A third politeness property is to help the user by offering understandable choices, as a user cannot properly choose from options they do not understood. Offering options that confuse is inconsiderate and impolite, e.g. a course text web site offers the choices:
- OneKey Course Compass
- Content Tour
- Companion Website
- Help Downloading
- Instructor Resource Centre
It is unclear how the “Course Compass” differs from the “Companion Website”, and why both seem to exclude “Instructor Resources” and “Help Downloading”. Clicking on these choices, as is typical for such sites, leads only to further confusing menu choices. The impolite assumption is that users enjoy clicking links to see where they go. Yet information overload is a serious problem for web users, who have no time for hyperlink merry-go-rounds.
Not to offer choices at all on the grounds that users are too stupid to understand them is also impolite. Installing software can be complex, but so is installing satellite TV technology, and those who install the latter do not just come in and take over. Satellite TV installers know that the user who pays expects to hear his or her choices presented in an understandable way. If not, the user may decide not to have the technology installed.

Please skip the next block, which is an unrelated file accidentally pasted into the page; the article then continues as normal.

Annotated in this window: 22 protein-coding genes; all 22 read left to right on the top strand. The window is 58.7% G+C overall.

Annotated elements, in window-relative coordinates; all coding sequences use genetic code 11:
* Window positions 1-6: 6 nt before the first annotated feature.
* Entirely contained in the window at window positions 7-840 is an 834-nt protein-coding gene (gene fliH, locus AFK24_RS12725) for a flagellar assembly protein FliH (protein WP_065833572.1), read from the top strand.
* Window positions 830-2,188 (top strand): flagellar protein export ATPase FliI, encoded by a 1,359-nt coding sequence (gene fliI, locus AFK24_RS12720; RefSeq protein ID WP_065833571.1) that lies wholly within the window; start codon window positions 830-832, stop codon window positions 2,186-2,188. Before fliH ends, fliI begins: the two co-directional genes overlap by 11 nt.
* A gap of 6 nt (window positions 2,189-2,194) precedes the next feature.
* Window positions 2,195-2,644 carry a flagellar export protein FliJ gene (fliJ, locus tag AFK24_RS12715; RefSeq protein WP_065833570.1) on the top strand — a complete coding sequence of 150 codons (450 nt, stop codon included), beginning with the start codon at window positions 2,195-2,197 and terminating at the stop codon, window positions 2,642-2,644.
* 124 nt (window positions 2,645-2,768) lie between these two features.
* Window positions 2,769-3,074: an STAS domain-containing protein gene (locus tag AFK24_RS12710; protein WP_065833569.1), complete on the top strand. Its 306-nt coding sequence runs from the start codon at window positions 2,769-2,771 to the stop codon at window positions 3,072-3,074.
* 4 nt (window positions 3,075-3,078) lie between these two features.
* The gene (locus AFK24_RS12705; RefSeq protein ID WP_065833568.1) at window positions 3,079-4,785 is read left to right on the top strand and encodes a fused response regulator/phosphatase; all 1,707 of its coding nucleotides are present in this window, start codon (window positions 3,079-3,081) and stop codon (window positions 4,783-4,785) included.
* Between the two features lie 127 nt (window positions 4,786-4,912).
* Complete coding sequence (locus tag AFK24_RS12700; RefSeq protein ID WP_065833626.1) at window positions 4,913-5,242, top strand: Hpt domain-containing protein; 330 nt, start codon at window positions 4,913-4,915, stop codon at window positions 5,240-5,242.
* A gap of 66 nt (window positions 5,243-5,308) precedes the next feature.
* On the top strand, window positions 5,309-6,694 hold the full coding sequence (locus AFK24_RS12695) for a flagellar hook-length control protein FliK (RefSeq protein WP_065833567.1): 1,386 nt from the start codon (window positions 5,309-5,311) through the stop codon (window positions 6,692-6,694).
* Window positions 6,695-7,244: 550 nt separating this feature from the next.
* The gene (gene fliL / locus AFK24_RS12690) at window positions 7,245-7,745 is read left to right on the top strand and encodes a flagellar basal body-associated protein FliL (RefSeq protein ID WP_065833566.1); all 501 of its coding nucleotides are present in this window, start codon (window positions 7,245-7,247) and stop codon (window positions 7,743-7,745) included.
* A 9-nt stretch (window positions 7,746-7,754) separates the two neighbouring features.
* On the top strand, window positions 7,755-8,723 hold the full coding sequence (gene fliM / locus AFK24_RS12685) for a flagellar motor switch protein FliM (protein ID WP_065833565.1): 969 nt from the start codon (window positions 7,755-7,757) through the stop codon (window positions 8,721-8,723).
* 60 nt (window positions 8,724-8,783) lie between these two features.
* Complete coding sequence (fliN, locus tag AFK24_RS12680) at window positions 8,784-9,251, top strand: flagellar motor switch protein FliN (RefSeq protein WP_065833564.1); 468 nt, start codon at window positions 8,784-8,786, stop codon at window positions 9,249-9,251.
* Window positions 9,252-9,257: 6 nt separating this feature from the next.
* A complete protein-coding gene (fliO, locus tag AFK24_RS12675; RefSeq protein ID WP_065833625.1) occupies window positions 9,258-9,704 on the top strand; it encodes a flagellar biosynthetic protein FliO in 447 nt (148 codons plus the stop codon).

Complex installations are simplified by choice dependency analysis, of how choices are linked, as Linux’s installer does. Letting a user choose to install an application the user wants minus a critical system component is not a choice but a trap. Application-critical components are part of the higher choice to install or not; e.g. a user’s permission to install an application may imply access to hard drive, registry and start menu, but not to desktop, system tray, favorites or file associations.
It is not enough for the software to give choices now but forget them later. If previous responses have been forgotten, the user is forced to restate them, which is inconsiderate. Software that actually listens and remembers past user choices is a wonderful thing. Polite people remember previous encounters, but each time Explorer opens it fills its preferred directory with files I do not want to see, and then asks me which directory I want, which is never the one displayed. Each time I tell it, and each time Explorer acts as if it were the first time I had used it. Yet I am the only person it has ever known. Why can’t it remember the last time and return me there? The answer is that it is impolite by design.